Disclosure: Kontos reports he consults for Johnson & Johnson, Allergan, Sun, Omeros and Zeiss.

James C. Loden

Focus on well-defined plan, not short-term money

In an article I read several years ago, one of the partners in Bain Capital said that doctors, lawyers and accountants differ from trained business entrepreneurs in that the former have a major aversion to risk and debt. Many of us as doctors like to know that a stable income is coming monthly. I feel like the recent influx of private equity is likely based on this characterization.

Past experience

Twelve years ago, at the encouragement of my unscrupulous practice administrator/accountant, I sold 51% of my ASC to a publicly traded ASC company. Naive with a poor adviser that was unbeknownst to me working both sides, I was enticed with upfront monies and promises to add efficiency and grow the business. Twelve years later, none of the promises have come true. Thankfully, I did not blow the money but invested in another ASC and commercial real estate. I have now realized that the only person that grows the business is you, the entrepreneurial physician, and what these ASC companies do is piggyback off your growth that you spend your time and monies to fund.

At an Ophthalmology Innovation Summit meeting, I remember a Silicon Valley banker stating, “The most expensive source of capital is selling your equity.” With analysis, this has proven true in my life. By selling at a seven multiple, I essentially borrowed about $3.5 million at a 15% interest rate for the rest of my life. In a decade of cheap money at 5% on the very high side, you can see I have lost 10% per year over going out and borrowing the money for expansion. If you simply need cash to expand, it is much cheaper to borrow than sell equity, and the interest may even be deductible.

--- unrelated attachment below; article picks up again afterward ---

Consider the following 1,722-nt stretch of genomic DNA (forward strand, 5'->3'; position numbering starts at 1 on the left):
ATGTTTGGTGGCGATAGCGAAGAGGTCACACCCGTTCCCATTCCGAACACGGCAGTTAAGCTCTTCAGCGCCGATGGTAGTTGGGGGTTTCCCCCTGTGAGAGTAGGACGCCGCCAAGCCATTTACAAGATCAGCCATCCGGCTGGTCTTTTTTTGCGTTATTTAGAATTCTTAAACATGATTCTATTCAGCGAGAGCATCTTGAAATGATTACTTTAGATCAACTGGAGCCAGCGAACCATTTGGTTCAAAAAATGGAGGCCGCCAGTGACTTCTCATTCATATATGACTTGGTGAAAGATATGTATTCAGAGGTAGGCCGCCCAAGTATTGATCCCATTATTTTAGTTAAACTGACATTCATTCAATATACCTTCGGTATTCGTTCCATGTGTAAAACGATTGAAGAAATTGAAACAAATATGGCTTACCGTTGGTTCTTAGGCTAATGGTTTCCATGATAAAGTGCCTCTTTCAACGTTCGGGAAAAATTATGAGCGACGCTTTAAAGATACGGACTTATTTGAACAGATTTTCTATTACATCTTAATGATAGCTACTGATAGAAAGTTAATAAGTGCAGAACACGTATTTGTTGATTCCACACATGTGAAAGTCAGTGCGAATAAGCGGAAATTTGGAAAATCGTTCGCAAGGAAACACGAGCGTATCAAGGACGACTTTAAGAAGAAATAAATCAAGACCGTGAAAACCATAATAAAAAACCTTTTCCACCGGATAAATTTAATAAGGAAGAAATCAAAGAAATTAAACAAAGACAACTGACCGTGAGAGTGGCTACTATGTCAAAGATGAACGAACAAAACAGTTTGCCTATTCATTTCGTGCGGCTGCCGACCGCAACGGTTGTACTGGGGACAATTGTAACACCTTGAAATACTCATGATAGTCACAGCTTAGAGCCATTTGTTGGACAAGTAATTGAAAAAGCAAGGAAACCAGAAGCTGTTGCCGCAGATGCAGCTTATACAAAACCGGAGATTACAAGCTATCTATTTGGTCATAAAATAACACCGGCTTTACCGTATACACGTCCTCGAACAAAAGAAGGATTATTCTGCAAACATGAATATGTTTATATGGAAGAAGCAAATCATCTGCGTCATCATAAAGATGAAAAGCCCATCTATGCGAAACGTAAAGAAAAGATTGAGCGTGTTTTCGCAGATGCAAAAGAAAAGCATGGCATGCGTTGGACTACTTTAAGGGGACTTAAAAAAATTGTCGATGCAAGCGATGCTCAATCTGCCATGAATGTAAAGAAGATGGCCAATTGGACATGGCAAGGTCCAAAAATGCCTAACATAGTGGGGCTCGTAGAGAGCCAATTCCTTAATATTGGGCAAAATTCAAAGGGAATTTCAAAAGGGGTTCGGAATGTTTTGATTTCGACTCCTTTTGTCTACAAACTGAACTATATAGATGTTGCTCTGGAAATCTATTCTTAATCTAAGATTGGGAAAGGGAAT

Private equity (PE) says that it is different from the failed physician practice management company (PPMC) industry of the late 1990s, but only time will tell. For many, the PPMC exercise ended badly. Scalability has worked in hospitals and diagnostics for years but has rarely worked long term in the surgical subspecialty business. It takes a meticulous surgeon with a great personality and 24/7 work ethic to produce double-digit growth, and these providers are not found for cheap on every corner.

Reasons to sell/partner

I have attended two lectures on PE over the last year, one by Bruce Maller and one by Anthony D’Eredita. From what I can gather, there are two scenarios in which a PE partnership makes sense. The first and most viable reason is if a practice has a clearly defined goal and needs cash and management to help it reach the scalable goal. The second is that you see the multiples being paid and you just want out. But remember, the most expensive source of money is giving up equity. Do not just look at upfront money as I did.

Cost of the sale ongoing

The PE partner is paying you money upfront for your earnings later. You will make less after the sale unless the business grows significantly. If you are 45 years old and want to practice until age 65, you have to ask yourself if you are OK taking less earnings over the next 20 years. If you are 55, the deal may make sense as a 10-year window is likely not far off from your break-even point with not selling. Remember, the PE company has to squeeze the turnip. Are you going to be happy paying management fees, making less and asking permission for vacation?

Who really is your partner?

With PE, your partner hopefully will not be you partner in 7 years. There seems to be all sorts of dialogue about choosing the right partner. The fact is that a successful PE partner will not be your partner in 3 to 5 years. PE wants to double then exit as soon as possible. If the PE firm is still your partner at year 8, then you probably did choose the wrong partner. Are you prepared for not knowing who your partner will be for the rest of your career?

Final suggestions

Do not make this decision on your own. Enlist the advice of unbiased experts who have worked on the side of the physician with multiple deals under their belt. Do not look at upfront cash. Set a strategic, well-defined business plan, and analyze whether you are seeing the glitter of short-term money or you are seeking to grow a scalable business.